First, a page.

Killed in action at Fort Harrison, Va., in 1864
War Date Document Signed
Also signed twice by Captain Sewall C. Gray, who was killed in the battle of Chancellorsville
(1814-64) He was commissioned Colonel of the 6th Maine Infantry, on July 15, 1861, and fought in the 1862 Peninsular campaign; at Antietam, Fredericksburg, Chancellorsville, Gettysburg, and in the 1864 Overland campaign. He was promoted to brigadier general to rank from April 26, 1864. During the siege of Petersburg, while engaged in a probing action to determine the Confederate strength at Fort Harrison, Burnham was killed, on Sept. 29, 1864.
War Date Document Signed: 8 x 10, imprinted special requisition, filled out in ink. For 60 pairs of leggins, issued to Co. A, 6th Regiment Maine Infantry, while stationed near Potomac Creek, Va. Signed twice by S.C. Gray, Capt., Comdg. Co. A, 6th Maine Vols., and by Hiram Burnham, as Col. Commanding Regt. Dated March 9, 1863. Light wear. Very fine.
Sewall C. Gray, was a 22 year old resident of Exeter, Me., when he enlisted on July 15, 1861, as a sergeant, and was mustered into Co. A, 6th Maine Infantry. He was promoted to 1st lieutenant in 1861, the exact date is unknown; promoted to captain, June 15, 1862; killed in action during the battle of Chancellorsville, Va., May 3, 1863.
In the spring of 1862, the 6th Regiment Maine Infantry was attached to the 4th Corps under General E.D. Keyes, and advanced with the rest of the Army of the Potomac on Yorktown, Va., on April 4, 1862. For the rest of its three years in service they saw the most arduous and active service. The regiment participated in ten general engagements and in a great many skirmishes. On April 5-7, 1862, it was engaged in skirmishing and reconnaissance at the siege of Yorktown, and subsequently took part in the engagements at Lee's Mills, Williamsburg, Garnett's Farm, White Oak Bridge, Antietam and Fredericksburg. From Feb. 2 to May 11, 1863, it was with the "Light Division" and during this period fought in the battle of Chancellorsville, where it lost 128 officers and men killed and wounded. Other important battles in which the 6th Maine were engaged in were Gettysburg, Rappahannock Station, where it lost 16 officers and 123 men; the Wilderness, Spotsylvania Court House, and two days later in an attack on the enemy's works on the right, it lost 125 in killed, wounded and missing. On June 12, 1864, the regiment only numbered 70 men, and was under fire for eight hours, supporting General Winfield S. Hancock's Corps, losing 16 officers and men. The original members of the regiment were mustered out of service on August 15, 1864.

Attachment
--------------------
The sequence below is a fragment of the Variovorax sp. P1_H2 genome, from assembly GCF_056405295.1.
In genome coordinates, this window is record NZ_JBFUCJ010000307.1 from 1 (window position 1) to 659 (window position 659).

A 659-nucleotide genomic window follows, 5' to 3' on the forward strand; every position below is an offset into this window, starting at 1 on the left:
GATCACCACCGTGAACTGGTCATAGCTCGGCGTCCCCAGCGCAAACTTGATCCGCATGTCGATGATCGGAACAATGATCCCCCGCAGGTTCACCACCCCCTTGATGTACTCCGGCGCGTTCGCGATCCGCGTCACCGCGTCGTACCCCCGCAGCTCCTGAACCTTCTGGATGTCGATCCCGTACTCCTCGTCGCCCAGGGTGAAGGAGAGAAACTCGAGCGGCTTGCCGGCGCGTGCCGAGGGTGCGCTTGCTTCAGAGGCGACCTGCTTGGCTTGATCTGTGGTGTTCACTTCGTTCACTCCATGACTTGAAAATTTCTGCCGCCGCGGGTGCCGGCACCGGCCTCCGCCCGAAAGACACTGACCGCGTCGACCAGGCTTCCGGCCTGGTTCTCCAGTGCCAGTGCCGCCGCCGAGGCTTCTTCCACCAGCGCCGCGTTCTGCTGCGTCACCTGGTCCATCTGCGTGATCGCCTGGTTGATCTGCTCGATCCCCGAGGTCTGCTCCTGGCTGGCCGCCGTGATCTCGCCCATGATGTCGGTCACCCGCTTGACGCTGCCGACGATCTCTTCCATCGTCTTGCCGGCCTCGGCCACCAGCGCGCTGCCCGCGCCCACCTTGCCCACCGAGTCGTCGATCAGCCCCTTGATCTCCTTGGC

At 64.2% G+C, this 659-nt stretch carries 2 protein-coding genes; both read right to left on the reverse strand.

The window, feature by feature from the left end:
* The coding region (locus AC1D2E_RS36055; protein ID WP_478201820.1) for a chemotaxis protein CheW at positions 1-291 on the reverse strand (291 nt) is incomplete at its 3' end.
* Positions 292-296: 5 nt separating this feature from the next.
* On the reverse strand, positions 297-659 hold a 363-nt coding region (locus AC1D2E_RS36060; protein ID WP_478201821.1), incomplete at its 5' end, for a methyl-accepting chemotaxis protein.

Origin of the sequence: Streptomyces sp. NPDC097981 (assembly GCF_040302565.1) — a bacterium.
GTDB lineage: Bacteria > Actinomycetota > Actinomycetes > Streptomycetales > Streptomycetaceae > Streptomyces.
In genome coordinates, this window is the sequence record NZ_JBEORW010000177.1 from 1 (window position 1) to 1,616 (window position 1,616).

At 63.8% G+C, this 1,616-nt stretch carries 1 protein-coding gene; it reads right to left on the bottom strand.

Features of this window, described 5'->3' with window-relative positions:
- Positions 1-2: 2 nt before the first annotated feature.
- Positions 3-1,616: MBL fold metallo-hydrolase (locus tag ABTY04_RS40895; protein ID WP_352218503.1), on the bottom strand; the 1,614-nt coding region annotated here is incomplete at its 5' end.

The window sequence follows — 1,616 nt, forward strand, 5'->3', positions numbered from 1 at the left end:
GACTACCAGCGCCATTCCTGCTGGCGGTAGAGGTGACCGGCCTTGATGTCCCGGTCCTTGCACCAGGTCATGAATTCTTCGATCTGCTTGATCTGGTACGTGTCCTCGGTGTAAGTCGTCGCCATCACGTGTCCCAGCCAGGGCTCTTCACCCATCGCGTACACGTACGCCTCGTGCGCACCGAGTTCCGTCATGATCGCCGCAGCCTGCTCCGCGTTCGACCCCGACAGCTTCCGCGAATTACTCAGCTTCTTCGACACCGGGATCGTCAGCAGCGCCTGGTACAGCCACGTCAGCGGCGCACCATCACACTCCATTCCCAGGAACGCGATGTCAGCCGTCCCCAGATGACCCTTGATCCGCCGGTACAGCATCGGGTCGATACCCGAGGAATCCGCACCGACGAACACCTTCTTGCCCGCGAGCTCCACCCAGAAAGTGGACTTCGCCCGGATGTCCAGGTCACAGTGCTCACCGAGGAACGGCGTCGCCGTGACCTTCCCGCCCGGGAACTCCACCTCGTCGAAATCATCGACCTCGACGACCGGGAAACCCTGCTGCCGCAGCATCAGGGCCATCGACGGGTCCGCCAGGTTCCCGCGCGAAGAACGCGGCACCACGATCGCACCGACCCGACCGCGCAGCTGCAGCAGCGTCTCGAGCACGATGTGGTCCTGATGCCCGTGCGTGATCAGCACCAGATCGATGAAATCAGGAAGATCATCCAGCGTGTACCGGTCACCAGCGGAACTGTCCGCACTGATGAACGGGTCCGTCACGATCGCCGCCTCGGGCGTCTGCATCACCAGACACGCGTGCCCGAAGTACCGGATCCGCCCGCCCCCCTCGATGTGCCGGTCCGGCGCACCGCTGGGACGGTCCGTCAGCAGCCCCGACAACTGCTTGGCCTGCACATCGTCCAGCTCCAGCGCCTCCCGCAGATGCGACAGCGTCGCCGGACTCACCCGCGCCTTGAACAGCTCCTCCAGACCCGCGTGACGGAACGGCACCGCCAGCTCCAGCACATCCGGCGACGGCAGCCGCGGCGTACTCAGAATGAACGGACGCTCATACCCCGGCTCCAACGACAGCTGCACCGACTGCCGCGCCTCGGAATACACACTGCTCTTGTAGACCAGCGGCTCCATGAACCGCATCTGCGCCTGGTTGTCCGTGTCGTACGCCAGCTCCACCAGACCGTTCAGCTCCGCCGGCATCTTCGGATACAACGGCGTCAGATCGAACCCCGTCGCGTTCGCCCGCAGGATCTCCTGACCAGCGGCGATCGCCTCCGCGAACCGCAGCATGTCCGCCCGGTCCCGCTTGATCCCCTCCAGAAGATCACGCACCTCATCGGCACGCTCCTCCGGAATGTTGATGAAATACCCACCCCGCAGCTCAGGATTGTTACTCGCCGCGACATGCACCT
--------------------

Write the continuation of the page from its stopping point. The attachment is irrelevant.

Source: The Union Army, Vol. I